The introduction of staffing ratios, why is it taking long for other states to adopt the policy

The introduction of staffing ratios, why is it taking long for other states to adopt the policy


Each country works towards improving its healthcare system by consistently coming up with policies that cater to new changes. Due to the rising number of patients and their increasingly diverse needs, a policy on staffing ratios was introduced in the US. Staffing ratios are geared towards ensuring adequate staff in hospitals at all times.

Different hospital units’ needs provide the blueprint on how the nurse ratios are determined. This allows the management to adjust their staffing needs depending on factors such as the number of admissions, available resources, patient’s needs, and discharges taking place. The units include the intensive care unit where the recommended nurse to patient ratio is 1:2 and operating rooms where the recommended nurse to patient ratio is 1:1.

In the United States, each state is allowed by the federal government to enact its specific laws on staffing. To acquire the perceived benefits of the policy in their health care facilities, there are some states with mandatory nurse staffing ratios. They are California, Connecticut, Massachusetts, Illinois, Minnesota, Nevada, New Jersey, New York, Oregon, Ohio, Vermont, Texas, Rhode Island, and Washington.

Some of these states further require each hospital to form a committee that will focus on achieving the staffing policy. These states are Texas, Connecticut, Ohio, Oregon, Illinois, Nevada, and Washington.

However, out of all these states, only California has formulated in law the minimum nurse to patient ratio in every unit that should be maintained at all times.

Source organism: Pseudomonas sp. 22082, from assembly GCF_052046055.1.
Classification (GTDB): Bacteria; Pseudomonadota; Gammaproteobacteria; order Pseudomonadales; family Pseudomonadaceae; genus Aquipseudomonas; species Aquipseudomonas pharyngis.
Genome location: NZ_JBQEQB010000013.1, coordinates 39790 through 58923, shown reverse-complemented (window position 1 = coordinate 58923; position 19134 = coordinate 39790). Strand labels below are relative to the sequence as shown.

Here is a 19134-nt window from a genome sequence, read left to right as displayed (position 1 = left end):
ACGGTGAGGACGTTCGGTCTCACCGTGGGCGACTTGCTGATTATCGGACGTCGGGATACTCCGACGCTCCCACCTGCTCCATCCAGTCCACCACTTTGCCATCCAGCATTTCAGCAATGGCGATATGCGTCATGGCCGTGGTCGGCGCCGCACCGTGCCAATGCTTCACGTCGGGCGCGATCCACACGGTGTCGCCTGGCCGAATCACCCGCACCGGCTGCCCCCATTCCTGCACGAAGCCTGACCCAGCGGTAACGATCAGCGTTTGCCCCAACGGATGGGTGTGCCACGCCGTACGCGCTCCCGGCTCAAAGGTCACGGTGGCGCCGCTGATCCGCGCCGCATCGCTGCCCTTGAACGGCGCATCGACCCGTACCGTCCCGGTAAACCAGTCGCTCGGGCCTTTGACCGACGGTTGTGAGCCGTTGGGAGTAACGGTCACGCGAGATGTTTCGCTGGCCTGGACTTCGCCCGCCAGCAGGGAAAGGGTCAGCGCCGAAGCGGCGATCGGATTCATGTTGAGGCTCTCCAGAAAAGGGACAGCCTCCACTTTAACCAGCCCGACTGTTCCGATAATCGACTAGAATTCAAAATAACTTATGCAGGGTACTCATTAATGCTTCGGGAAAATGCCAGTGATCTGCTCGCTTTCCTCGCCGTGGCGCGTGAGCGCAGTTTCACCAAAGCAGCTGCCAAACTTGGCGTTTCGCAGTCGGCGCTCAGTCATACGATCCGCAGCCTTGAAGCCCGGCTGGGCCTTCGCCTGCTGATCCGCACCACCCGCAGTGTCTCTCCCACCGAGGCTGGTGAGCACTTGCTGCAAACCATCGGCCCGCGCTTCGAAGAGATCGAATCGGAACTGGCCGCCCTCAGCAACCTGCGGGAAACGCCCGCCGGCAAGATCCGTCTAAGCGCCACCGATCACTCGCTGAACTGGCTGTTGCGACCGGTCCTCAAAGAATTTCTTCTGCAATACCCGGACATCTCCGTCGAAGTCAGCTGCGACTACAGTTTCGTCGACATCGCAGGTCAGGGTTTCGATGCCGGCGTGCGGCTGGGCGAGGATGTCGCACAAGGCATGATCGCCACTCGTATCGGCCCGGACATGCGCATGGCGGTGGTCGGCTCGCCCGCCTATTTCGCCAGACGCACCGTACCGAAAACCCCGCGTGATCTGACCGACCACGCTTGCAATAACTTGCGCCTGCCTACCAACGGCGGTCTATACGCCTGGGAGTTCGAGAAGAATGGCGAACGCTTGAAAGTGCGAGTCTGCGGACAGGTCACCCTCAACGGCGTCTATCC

Why are other states taking long to adopt?

The debate on whether the implementation of the staffing ratios is feasible still rages on, and many of the states have not adopted the policy. There are several concerns raised when it comes to the nurse staffing policy and these concerns have primarily led to the slow adoption of the policy. They are:

  1. Costs

The hospitals’ executives and associations feel that if the policy were put in law, it would impose on them hefty costs in its implementation. The costs forecasted include the hiring of new nurses to achieve the new ratios as well as operational costs for implementing and maintaining the policy.

  1. Operational Independence

The hospital administrators also feel that the policy would deprive them of the liberty to decide on their staffing strategies depending on each units’ needs. Every hospital has its dynamics, and the administrators feel that they understand best how to cater to the daily staffing needs of their institutions.

  1. A Decline in other staffing ratios

To adopt the policy, the hospitals may reduce the number of support staff, for instance, to shield their revenue. This may force the nurses to assume these roles and thereby reduce the quality of care even further.

  1. Severe nurse shortage

The United States is experiencing a significant nurse shortfall which would impede the implementation of the policy. The hospitals would find it difficult and time-consuming to fill the required ratios as there are not enough nurses available.

  1. Reduced quality of care

While filling the ratios required, the hospitals may employ less qualified staff to cater to the patients, which would lead to reduced quality of care and inequality in the provision of healthcare.

The staffing ratio policy in many states does not seem to provide a solution to the increased number of patients or better provision of healthcare services. Instead, it portends to bring up more challenges for the healthcare system. Until these concerns are addressed, the other states may take even longer to adopt the policy.


I am Dr. Marion Johnson, a Nurse Supervisor, Educator, and A clinician with a Doctor of Nursing Practice Degree (DNP) and a Master of Science in Nursing Degree (MSN) both from Walden University. I have worked as a nurse in the healthcare industry for over 15 years. Presently, I am doing something I love most, which is being an online instructor. In this position, I believe I can learn, educate, create and implement positive input into the nursing field. Besides work, I am also an avid reader of nursing journals and articles that is why I have a passion for reading, learning and sharing on the trending topics in the nursing arena.

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